(Bloomberg View) — The most important recent research on income inequality is not, as news reports might suggest, Thomas Piketty’s famous book. It is new research out this week from a team of economists explaining the role that companies play in wage differences.
The popular conception that increasing inequality is explained mostly by widening gaps between top earners and lower earners within each company is, to put it gently, wrong. It’s not that your manager is increasingly earning a lot more than you are; it’s that companies are becoming ever less similar to one another.
Consider Apple and McDonald’s. The Piketty perspective is that inequality rises because the top executives at both companies get much bigger raises than the rank-and-file. But the other possibility is that the average pay at Apple rises a lot relative to the average pay at McDonald’s, even as the wage gaps within each firm stay about the same.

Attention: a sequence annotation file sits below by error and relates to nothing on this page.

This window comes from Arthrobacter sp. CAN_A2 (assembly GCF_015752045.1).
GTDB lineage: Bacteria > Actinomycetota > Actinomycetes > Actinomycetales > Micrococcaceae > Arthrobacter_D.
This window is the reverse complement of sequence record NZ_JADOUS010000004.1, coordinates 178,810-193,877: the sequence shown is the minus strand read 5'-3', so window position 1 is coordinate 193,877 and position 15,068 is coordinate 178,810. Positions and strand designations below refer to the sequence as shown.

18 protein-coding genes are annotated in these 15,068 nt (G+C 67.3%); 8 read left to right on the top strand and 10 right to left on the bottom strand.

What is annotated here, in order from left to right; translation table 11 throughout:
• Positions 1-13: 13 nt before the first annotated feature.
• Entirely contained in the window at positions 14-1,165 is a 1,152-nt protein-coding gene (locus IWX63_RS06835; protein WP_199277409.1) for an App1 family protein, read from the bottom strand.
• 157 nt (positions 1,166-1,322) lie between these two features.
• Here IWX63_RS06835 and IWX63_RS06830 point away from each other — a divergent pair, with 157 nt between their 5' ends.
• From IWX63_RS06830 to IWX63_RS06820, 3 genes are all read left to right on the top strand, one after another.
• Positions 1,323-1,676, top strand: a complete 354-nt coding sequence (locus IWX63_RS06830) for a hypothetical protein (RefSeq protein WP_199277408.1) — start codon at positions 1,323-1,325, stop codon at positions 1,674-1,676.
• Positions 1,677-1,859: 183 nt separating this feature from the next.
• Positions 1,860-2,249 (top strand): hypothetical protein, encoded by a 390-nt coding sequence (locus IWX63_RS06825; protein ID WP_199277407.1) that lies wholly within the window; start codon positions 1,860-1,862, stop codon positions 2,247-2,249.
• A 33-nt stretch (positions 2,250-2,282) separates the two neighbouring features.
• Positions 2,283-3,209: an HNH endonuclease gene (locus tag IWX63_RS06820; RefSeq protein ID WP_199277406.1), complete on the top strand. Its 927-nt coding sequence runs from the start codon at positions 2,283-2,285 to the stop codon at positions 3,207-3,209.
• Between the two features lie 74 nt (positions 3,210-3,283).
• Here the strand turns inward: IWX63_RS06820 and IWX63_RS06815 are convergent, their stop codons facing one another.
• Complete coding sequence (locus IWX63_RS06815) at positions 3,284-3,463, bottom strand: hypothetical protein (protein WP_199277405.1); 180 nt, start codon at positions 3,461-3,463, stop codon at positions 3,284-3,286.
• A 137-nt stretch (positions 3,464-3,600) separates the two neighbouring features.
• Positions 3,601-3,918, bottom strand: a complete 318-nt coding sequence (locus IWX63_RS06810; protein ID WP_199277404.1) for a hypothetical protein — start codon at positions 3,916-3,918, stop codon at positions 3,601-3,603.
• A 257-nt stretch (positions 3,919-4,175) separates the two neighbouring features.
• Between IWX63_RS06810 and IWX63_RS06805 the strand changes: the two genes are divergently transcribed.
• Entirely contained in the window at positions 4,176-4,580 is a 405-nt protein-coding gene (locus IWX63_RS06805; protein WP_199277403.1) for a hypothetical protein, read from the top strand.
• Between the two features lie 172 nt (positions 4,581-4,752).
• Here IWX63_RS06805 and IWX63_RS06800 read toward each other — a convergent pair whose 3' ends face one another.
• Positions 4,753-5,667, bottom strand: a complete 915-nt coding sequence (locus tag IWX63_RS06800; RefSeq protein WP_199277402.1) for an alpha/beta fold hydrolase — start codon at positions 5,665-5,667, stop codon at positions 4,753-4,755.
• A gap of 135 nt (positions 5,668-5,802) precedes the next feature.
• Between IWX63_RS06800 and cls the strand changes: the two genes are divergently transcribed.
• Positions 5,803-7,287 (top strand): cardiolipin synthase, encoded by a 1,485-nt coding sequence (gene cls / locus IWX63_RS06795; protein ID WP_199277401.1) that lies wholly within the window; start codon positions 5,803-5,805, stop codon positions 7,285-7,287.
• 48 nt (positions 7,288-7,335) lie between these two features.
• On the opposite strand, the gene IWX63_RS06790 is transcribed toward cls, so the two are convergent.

That’s a different story, and it appears to be a more accurate one, as the new research confirms — with the most definitive data so far.
The researchers, led by Jae Song of the Social Security Administration had access to confidential Social Security earnings data, including companies’ tax identification numbers. They were thus able to look at all earnings (not just those capped at some threshold) and they were able to examine whole firms rather than just establishments (with the difference being that a company may have multiple locations).